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I've to do some big works to my website, so I've to put it offline for some hours, but I don't want to lose my rank in google. I've read this tutorial: http://www.branded3.com/blogs/handle-googlebot-during-site-downtime/ This is the correct procedure, right?

I've also another question. Where should I put this code?

header("HTTP/1.1 503 Service Temporarily Unavailable");
header("Status: 503 Service Temporarily Unavailable");
header("Retry-After: 3600");

In the index.php, ora in a new page named errorpage.php in the root? Google will find this automatically?


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marked as duplicate by Simon Hayter May 4 '14 at 13:34

This question has been asked before and already has an answer. If those answers do not fully address your question, please ask a new question.

I'm not sure about the Status header - that's non-standard and unnecessary IMO. See also these other questions: How do I temporarily disable a website? and How to set restrictions on my website? – w3dk May 4 '14 at 11:11
@w3d +1 for the links (I think this one is a duplicate), but the Status header is required for fastcgi – Yogu May 4 '14 at 13:00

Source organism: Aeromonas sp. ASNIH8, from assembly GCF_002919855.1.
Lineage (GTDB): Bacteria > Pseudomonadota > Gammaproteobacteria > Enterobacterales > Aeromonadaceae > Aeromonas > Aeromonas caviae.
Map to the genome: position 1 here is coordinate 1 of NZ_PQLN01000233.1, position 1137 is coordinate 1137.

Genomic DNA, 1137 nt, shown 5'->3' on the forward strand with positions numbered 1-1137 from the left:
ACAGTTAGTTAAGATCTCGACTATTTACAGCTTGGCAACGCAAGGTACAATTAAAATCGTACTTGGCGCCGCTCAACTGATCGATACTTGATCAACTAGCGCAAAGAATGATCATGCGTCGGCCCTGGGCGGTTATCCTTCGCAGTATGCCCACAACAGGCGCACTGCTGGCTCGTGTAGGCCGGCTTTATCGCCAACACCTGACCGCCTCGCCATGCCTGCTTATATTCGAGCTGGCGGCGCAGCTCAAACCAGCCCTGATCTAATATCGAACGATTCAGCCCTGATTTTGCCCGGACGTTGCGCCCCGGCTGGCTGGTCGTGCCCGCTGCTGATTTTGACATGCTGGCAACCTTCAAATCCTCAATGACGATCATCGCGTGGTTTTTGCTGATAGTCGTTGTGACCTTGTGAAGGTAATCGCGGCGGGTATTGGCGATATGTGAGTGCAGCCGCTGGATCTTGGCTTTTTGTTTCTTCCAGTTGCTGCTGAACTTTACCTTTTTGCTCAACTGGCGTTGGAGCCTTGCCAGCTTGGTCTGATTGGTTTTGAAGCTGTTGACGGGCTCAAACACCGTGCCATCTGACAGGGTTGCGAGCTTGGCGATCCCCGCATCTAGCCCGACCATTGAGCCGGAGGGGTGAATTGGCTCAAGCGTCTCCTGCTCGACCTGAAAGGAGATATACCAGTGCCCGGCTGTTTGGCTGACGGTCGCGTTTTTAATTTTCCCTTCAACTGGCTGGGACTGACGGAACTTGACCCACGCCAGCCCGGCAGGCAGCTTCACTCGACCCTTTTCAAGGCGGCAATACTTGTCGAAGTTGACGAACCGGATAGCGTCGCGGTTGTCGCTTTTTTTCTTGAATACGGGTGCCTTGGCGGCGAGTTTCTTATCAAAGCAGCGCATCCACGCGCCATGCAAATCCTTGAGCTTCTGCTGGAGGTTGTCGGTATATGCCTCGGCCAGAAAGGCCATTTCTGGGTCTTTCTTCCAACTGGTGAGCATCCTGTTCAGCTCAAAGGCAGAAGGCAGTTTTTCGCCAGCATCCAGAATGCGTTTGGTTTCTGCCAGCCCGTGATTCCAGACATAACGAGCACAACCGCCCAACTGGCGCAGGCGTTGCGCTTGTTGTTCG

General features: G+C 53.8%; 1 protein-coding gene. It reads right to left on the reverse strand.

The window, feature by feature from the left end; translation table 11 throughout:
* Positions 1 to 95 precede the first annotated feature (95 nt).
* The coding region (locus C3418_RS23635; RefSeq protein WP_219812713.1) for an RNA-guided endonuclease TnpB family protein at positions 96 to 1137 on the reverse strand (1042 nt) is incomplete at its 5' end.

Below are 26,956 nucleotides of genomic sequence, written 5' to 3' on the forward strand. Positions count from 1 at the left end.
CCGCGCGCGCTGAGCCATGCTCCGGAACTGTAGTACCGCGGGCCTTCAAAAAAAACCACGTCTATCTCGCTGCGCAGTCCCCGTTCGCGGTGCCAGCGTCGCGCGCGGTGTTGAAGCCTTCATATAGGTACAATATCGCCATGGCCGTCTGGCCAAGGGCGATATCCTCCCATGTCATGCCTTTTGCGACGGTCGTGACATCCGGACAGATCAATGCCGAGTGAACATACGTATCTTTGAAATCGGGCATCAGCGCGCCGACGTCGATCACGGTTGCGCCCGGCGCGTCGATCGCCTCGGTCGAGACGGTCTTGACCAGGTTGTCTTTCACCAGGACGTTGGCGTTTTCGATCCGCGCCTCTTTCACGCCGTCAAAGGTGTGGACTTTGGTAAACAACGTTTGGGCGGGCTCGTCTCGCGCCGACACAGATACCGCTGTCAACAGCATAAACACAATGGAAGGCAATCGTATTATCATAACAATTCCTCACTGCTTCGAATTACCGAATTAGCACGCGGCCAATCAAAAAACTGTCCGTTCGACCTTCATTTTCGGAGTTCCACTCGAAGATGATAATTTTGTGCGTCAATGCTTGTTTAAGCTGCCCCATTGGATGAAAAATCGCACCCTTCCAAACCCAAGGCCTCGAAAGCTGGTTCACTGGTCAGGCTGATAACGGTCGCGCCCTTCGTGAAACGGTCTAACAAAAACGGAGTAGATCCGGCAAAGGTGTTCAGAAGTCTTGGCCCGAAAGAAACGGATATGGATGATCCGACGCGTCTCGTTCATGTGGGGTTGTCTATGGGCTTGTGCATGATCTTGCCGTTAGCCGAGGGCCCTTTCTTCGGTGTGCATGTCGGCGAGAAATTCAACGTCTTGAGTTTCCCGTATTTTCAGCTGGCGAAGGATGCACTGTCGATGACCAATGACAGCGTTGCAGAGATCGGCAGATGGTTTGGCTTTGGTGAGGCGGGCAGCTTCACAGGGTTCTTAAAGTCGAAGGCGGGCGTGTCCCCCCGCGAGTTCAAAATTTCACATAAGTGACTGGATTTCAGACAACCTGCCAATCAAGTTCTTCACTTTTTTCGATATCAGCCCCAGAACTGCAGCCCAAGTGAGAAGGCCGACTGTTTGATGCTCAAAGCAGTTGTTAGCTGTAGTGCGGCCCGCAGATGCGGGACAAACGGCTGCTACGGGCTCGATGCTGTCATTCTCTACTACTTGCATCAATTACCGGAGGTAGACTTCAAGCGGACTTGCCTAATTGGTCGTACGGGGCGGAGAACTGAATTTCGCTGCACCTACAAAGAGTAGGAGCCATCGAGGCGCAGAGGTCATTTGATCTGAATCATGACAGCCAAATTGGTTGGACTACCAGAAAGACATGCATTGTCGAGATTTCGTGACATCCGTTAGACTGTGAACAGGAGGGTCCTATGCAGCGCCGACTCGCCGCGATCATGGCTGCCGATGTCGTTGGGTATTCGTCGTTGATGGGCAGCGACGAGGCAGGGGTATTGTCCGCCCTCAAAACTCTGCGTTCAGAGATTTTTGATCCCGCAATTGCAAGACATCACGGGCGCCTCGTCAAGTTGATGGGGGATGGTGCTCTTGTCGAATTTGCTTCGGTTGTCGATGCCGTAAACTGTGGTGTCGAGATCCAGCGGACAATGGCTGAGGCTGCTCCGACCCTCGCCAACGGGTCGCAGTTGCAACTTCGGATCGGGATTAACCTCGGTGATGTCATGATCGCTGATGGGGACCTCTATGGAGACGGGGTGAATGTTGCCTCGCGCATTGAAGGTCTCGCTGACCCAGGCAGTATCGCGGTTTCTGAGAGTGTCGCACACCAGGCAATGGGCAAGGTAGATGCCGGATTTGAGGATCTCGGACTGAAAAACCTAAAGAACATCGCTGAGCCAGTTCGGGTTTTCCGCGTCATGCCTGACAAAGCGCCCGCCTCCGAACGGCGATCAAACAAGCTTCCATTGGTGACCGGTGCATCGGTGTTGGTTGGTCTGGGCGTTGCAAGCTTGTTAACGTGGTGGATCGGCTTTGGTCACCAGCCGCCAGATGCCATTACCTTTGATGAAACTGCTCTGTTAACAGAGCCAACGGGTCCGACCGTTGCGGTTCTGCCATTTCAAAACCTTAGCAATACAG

Do you mean that I can remove this line? header("Status: 503 Service Temporarily Unavailable"); I'm sorry but I really don't have idea about how these things work. – testermaster May 4 '14 at 21:16
@Yogu Thanks for the info regarding the Status header and FastCGI. However, I think if PHP is configured properly then this should be unnecessary (PHP should convert it as reqd)? See this SO question: stackoverflow.com/questions/8828275/… – w3dk May 7 '14 at 22:44
@daimpa: In theory, yes. However, as Yogu mentioned, this can depend on your server. Both the HTTP/1.1... and Status: lines do the same thing but in different server environments. Ideally, you should only need the first one (and PHP should convert it as reqd). (You should still use the Retry-After header.) – w3dk May 7 '14 at 22:49

It depends on your application. If your application has a front controller like WordPress, then you can use index.php to make the complete site offline, since all requests go via index.php.

If your application consists of individual PHP files, then you have to put the code to each file.

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If you have a collection of files (the 2nd part of this answer), you can use a .htaccess to rewrite all pages to your temp-unavailable.php – Martijn May 4 '14 at 11:37
So, if I put this on my .htaccess in the root, I've done everything correctly? Options +FollowSymLinks RewriteEngine On RewriteBase / RewriteCond %{HTTP_USER_AGENT} ^.*google.* [NC] RewriteRule .* /errorpage.php – testermaster May 4 '14 at 21:17

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